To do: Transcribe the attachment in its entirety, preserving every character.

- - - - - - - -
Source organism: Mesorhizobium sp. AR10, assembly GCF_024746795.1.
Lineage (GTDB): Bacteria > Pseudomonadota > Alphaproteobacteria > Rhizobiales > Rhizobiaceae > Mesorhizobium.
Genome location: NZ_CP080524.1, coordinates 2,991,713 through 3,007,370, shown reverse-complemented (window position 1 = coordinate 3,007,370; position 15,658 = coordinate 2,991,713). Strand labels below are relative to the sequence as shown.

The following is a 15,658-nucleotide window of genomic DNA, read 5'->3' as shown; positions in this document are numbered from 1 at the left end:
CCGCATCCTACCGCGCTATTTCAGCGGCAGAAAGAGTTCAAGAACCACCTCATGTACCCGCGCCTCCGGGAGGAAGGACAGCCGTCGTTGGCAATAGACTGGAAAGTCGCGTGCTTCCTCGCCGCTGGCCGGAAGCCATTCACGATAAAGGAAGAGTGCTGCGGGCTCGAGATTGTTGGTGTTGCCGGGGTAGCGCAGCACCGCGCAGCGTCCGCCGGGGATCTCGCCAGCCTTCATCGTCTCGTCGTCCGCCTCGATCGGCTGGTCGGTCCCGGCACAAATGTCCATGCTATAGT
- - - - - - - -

Source organism: Mesorhizobium sp. AR10, assembly GCF_024746795.1.
Lineage (GTDB): Bacteria > Pseudomonadota > Alphaproteobacteria > Rhizobiales > Rhizobiaceae > Mesorhizobium.
Genome location: NZ_CP080524.1, coordinates 2,991,713 through 3,007,370, shown reverse-complemented (window position 1 = coordinate 3,007,370; position 15,658 = coordinate 2,991,713). Strand labels below are relative to the sequence as shown.

The following is a 15,658-nucleotide window of genomic DNA, read 5'->3' as shown; positions in this document are numbered from 1 at the left end:
CCGCATCCTACCGCGCTATTTCAGCGGCAGAAAGAGTTCAAGAACCACCTCATGTACCCGCGCCTCCGGGAGGAAGGACAGCCGTCGTTGGCAATAGACTGGAAAGTCGCGTGCTTCCTCGCCGCTGGCCGGAAGCCATTCACGATAAAGGAAGAGTGCTGCGGGCTCGAGATTGTTGGTGTTGCCGGGGTAGCGCAGCACCGCGCAGCGTCCGCCGGGGATCTCGCCAGCCTTCATCGTCTCGTCGTCCGCCTCGATCGGCTGGTCGGTCCCGGCACAAATGTCCATGCTATAGT